• Do you have a structured plan for your superannuation and contributions?




With cloud technology and software available for almost every role and purpose, the facilities available to medical professionals to streamline processes and reduce costs are huge. The hardest part is working out what is most suitable for your practice.


  • Do you use cloud-based accounting software?
  • Are you aware of the various add-ons available for you accounting software to automate & streamline processes?
  • Are you utilising your software to the fullest and have you been provided with adequate training?
  • Are your automating steps with technology to improve efficiency and reduce costs?
  • Is your accountant familiar with the software available to medical professionals?



The life of a medical professional can be a very stressful one with competing demands on you time being at the top of the list. Efficiencies gained from having everything ‘under the one-roof’ should never be overlooked.


  • Is your medical practice and associated entities accounting and taxation all done by the one team to streamline the process and reduce costs?
  • Are you able to speak with your Advisor about lending, investments and insurance?
  • How much time do you spend working on your business to understand how to identify efficiencies in operation, implement process improvement ideas and best practice solutions?



Having solid knowledge of the medical profession ensures an understanding of the professional life-cycle of medical professionals. The medical profession is unique and therefore to get the best advice you need to make sure you have the right people ‘on your team’.  Professional understanding, technical knowledge and proven results are critical attributes you should look when selecting your team.

  • Has your advisor looked after medical professionals before?
  • Does your advisor have a great network of firms around them to support you in the successful operation of your practice and personal wealth growth?
  • Are you fully aware of all the financial opportunities available to you as a medical professional?


Want to talk about your Medical Practice to see if you are operating at your full potential, then contact us for a coffee and a chat.



Tax Tips for Medical Practice Owners

Tax time is a headache for many doctors, let alone medical practice owners. Even worse when you are a doctor and a medical practice owner!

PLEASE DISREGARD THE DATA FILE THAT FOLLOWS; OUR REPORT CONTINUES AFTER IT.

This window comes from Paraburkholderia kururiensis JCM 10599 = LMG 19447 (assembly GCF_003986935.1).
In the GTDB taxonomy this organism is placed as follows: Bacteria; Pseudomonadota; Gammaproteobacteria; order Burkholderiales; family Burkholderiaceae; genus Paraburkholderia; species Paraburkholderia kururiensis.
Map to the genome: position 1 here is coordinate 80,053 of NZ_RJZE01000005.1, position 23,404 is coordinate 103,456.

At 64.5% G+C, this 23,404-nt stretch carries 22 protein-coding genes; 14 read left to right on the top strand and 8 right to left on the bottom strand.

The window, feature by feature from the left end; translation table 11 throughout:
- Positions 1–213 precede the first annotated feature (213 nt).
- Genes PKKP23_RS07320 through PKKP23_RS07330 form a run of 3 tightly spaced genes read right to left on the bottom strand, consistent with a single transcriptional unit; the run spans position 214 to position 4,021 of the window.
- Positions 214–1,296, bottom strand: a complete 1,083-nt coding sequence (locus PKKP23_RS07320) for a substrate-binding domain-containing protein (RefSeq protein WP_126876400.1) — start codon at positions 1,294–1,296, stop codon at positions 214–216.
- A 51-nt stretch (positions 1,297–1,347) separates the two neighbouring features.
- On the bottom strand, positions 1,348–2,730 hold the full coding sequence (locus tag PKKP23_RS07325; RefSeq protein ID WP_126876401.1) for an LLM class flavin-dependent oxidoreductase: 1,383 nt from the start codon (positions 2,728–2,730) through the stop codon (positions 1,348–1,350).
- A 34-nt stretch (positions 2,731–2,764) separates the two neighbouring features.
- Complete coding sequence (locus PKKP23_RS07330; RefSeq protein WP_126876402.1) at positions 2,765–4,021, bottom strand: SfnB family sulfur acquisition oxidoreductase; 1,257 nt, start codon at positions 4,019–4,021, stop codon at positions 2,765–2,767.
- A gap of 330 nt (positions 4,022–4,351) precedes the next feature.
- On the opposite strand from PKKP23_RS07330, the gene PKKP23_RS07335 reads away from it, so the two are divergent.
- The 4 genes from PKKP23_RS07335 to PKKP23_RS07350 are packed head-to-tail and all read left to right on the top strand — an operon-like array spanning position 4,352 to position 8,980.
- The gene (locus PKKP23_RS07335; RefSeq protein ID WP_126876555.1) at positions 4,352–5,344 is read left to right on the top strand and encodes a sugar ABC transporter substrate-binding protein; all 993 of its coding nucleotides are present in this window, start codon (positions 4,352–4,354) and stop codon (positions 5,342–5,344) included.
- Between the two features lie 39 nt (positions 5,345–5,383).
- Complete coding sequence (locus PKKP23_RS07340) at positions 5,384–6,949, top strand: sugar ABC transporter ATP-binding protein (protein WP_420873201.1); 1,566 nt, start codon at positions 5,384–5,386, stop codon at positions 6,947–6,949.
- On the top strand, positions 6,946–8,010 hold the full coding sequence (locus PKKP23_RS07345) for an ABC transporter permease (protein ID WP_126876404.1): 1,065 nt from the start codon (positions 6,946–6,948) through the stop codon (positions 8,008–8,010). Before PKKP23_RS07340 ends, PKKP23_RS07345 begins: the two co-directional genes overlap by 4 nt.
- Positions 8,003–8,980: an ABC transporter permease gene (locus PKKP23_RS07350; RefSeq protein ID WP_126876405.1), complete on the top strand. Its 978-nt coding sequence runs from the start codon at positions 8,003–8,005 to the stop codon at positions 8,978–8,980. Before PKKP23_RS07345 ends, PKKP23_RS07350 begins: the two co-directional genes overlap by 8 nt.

Not only are you paying a lot of tax, you need to stay compliant to avoid audits and issues with the ATO while still keeping as much cash flow in your medical practice as possible.

So how do you keep on top of your tax as a medical practice owner?

Get organised

Doing your tax should not just be once a year thing. You should be working and reviewing your tax position throughout the year to stay compliant and be prepared come year end.

You should be working with an accountant that specialises in the medical industry, who will understand your situation and requirements. You should have regular meetings with your accountant through the year to ensure you are on top of everything, including due dates, changes in tax laws and how they impact you and your business

Keep your records safe and easily accessible. Also, you should maintain separate files for personal and business-related documents.

Know your business structure and the rules

Every business structure has different tax responsibilities and requirements that need to be met. Medical professionals in particular have a specific set of rules that need to be followed.

Each structure also has unique features that you need to understand. Having this understanding will help you with your business and your legal requirements.

Know what deductions you are entitled to

The expenses you can claim as a deduction will depend on your practice – how it is structure and how it is run, but some common areas include:

  • Professional dues or membership fees
  • Professional and some personal insurances
  • Medical journal subscriptions
  • Medical and technical equipment
  • Superannuation contributions
  • The cost of managing your accounting

Being familiar with what expenses you can claim will likely see a great uplift in your return.

Keep your books up-to-date